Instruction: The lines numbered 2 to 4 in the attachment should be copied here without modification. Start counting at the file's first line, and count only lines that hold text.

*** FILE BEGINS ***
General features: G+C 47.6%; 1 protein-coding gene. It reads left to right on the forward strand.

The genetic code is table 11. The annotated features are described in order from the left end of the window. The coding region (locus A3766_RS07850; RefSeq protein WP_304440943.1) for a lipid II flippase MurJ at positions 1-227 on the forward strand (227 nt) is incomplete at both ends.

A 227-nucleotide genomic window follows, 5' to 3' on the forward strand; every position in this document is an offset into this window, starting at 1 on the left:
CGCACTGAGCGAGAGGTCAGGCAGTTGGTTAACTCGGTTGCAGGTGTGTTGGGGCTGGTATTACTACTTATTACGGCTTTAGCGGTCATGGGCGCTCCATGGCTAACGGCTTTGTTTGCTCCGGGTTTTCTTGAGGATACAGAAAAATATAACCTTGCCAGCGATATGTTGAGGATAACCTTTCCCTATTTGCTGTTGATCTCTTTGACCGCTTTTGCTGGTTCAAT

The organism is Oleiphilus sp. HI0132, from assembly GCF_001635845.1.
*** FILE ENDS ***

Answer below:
The genetic code is table 11. The annotated features are described in order from the left end of the window. The coding region (locus A3766_RS07850; RefSeq protein WP_304440943.1) for a lipid II flippase MurJ at positions 1-227 on the forward strand (227 nt) is incomplete at both ends.

A 227-nucleotide genomic window follows, 5' to 3' on the forward strand; every position in this document is an offset into this window, starting at 1 on the left:
CGCACTGAGCGAGAGGTCAGGCAGTTGGTTAACTCGGTTGCAGGTGTGTTGGGGCTGGTATTACTACTTATTACGGCTTTAGCGGTCATGGGCGCTCCATGGCTAACGGCTTTGTTTGCTCCGGGTTTTCTTGAGGATACAGAAAAATATAACCTTGCCAGCGATATGTTGAGGATAACCTTTCCCTATTTGCTGTTGATCTCTTTGACCGCTTTTGCTGGTTCAAT